The Medieval and Early Modern Garden: Enclosure and Transformation
Thursday, June 4th – Friday, June 5th 2015
This interdisciplinary symposium aims to examine the many functions and meanings of the cultivated walled garden during the medieval and early-modern periods. Everywhere apparent in literature as a place of containment, love and fertility, the walled garden is also prevalent in historical and medical sources and was clearly responded to and enjoyed as a space that was simultaneously physical, spiritual, symbolic, curative and restorative. Moreover, in the Middle Ages the walled garden was often depicted as enclosing the Virgin Mary, forging a long-lasting association with female spirituality, women’s curative medicine and healing – both of the body and of the soul.
Bringing together a range of experts on the medieval and early modern garden from a range of disciplinary and professional perspectives (including history, gender studies, literature, medicine and archaeology) this symposium will explore, both academically and for wider public understanding, the uses and meanings of the walled garden in the Middle Ages and early modern period, many of which have disappeared from our cultural consciousness, but some of which still remain in various forms to the present day.
Message from Professor Dan Power about this year’s MEMO trip to Hereford:
Each year, there is a MEMO trip to Hereford for a workshop in the cathedral archives and library. It is an excellent chance to have some “hands-on” experience with the cathedral’s splendid collection of medieval manuscripts and early printed books. The trip includes free entry to the Mappa Mundi exhibition (to see the world-famous Hereford World Map) and to the unique Chained Library. There will be the chance to visit the cathedral itself as well.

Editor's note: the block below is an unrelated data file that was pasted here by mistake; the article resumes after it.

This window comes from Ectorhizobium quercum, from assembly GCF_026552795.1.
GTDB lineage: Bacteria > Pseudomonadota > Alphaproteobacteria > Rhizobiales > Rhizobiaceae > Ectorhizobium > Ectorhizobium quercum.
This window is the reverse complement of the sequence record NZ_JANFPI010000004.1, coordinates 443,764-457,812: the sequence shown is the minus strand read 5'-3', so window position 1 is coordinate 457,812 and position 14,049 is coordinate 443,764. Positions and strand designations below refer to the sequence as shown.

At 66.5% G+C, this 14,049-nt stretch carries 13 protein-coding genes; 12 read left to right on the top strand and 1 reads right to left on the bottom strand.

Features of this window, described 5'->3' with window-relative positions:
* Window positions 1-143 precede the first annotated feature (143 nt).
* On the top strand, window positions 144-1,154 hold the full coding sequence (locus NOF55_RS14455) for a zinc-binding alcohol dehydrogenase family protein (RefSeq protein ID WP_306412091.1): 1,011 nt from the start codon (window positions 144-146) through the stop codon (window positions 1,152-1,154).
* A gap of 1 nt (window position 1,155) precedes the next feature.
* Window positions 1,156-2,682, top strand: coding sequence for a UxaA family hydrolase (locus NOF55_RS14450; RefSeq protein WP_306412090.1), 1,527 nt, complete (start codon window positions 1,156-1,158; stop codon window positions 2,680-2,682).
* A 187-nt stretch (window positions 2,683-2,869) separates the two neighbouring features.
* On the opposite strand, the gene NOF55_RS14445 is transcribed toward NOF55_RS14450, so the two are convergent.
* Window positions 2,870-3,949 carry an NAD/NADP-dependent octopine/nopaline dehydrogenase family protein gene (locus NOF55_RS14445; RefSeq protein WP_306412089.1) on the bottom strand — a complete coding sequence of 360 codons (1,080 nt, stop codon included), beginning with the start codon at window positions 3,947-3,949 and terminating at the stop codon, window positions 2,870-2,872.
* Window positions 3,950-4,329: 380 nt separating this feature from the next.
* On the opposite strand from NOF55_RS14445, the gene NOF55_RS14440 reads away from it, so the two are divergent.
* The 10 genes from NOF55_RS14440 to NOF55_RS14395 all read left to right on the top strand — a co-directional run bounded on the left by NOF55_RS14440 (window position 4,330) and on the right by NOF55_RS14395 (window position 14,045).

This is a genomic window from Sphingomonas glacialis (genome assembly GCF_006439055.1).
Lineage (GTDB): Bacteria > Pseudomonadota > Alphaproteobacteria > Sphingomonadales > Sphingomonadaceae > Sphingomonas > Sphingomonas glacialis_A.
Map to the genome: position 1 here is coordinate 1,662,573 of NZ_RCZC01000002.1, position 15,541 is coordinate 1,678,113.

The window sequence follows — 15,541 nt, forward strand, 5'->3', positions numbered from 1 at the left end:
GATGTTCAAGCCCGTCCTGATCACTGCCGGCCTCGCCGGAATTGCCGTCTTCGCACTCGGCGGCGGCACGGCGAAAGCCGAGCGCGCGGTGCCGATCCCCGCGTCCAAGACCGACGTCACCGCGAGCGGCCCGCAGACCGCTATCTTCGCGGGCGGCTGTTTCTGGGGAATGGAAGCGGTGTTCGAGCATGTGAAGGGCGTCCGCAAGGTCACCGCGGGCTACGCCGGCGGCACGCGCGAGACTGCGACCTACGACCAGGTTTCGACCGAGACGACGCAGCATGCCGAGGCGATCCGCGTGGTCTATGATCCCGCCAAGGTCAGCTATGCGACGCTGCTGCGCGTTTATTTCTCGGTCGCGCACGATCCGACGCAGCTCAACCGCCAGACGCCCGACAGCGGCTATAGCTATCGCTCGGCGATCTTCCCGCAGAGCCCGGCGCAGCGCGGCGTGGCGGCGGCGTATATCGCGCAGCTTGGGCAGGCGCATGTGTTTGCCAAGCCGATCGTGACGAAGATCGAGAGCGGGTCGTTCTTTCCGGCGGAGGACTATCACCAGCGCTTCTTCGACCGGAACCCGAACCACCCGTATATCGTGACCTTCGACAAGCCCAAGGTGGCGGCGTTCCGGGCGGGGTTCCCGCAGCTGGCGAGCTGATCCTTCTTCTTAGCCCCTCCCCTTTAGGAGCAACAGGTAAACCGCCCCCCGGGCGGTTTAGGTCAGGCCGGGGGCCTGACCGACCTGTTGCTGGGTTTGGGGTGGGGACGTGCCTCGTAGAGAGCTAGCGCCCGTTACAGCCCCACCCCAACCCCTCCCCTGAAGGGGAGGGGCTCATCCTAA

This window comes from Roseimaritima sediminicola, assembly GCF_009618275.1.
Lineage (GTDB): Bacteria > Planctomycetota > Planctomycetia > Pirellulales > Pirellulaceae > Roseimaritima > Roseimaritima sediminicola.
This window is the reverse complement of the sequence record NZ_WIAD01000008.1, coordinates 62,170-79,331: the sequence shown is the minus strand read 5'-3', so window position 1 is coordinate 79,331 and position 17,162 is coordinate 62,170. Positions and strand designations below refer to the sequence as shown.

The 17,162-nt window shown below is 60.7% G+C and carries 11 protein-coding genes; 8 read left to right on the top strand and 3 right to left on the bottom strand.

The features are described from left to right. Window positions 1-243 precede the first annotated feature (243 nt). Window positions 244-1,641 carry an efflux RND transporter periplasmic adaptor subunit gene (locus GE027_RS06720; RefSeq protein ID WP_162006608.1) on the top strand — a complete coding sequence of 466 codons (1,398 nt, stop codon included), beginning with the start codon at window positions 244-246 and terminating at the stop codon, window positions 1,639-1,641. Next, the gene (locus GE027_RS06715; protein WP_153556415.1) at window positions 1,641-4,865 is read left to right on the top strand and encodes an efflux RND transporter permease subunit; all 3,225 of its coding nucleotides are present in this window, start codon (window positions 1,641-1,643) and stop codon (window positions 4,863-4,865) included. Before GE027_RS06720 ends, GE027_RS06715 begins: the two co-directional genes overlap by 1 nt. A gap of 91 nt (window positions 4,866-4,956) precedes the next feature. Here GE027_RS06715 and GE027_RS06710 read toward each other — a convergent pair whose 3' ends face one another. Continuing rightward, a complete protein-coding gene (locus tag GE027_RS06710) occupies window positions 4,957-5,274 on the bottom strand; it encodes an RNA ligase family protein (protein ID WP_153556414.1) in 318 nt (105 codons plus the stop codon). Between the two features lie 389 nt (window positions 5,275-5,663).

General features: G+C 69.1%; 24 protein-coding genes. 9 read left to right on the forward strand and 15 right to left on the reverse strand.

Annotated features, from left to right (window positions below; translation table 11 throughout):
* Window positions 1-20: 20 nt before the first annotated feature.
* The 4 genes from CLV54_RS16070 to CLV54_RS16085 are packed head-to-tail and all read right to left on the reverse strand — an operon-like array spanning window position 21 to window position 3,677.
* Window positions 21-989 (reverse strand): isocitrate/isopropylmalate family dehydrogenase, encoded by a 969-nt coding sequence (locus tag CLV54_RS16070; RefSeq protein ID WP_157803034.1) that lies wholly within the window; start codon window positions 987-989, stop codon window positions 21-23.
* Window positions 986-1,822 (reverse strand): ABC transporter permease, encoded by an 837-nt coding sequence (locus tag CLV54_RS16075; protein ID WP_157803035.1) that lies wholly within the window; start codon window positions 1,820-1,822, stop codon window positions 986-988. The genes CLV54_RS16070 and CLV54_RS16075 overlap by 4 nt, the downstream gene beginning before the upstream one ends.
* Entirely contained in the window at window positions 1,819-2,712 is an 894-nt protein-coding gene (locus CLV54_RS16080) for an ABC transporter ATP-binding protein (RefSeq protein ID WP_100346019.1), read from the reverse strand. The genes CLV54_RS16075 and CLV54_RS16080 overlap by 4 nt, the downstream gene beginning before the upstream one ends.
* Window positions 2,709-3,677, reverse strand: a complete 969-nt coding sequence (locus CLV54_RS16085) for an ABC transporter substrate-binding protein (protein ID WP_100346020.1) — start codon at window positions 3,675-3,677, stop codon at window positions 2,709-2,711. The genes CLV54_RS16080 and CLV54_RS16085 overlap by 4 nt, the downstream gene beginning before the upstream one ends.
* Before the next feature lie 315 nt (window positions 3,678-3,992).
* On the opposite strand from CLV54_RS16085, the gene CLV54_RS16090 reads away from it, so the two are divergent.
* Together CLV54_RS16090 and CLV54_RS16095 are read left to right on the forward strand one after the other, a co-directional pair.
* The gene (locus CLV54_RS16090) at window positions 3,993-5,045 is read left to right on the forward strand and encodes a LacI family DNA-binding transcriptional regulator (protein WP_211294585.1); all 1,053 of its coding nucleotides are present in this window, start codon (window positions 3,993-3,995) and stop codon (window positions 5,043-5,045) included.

There are 15 places available for the workshop, which will take place on Friday 24 May. Please contact D.J.Power@swansea.ac.uk for details or to express interest.
Swansea University’s Centre for Medieval and Early Modern Research (MEMO) invites expressions of interest and paper proposals for its 7th Annual Symposium by the Sea, on the theme of Alcohol in Medieval and Early Modern Culture. Papers may address any medieval and/or early modern material related to this theme, from a literary, historical, or linguistic perspective. Topics to be considered might include:
Alcohol and food
Alcohol’s relationship to violence and criminality
Alcohol as ingredient, preservative, or medicine
Commercial and/or domestic production of alcohol
Containers for storing, serving, and consuming alcohol
Distribution and consumption of alcohol
Forms of drinking culture and sociability
the genderedness of alcohol production and consumption
Laws concerning alcohol production and consumption
Medical and philosophical theories about alcohol and its effects
Recipes for the production of alcoholic drinks
Religious communities and alcohol
Sobriety and/or drunkenness
Taverns, inns, and other sites of alcohol consumption
Trade and taxation of alcoholic goods
For further information, to express an interest in attending, or to submit a paper proposal, please contact Dr Adam Mosley (firstname.lastname@example.org).
Proposals should be no more than 500 words in length, and submitted before 31 March 2013.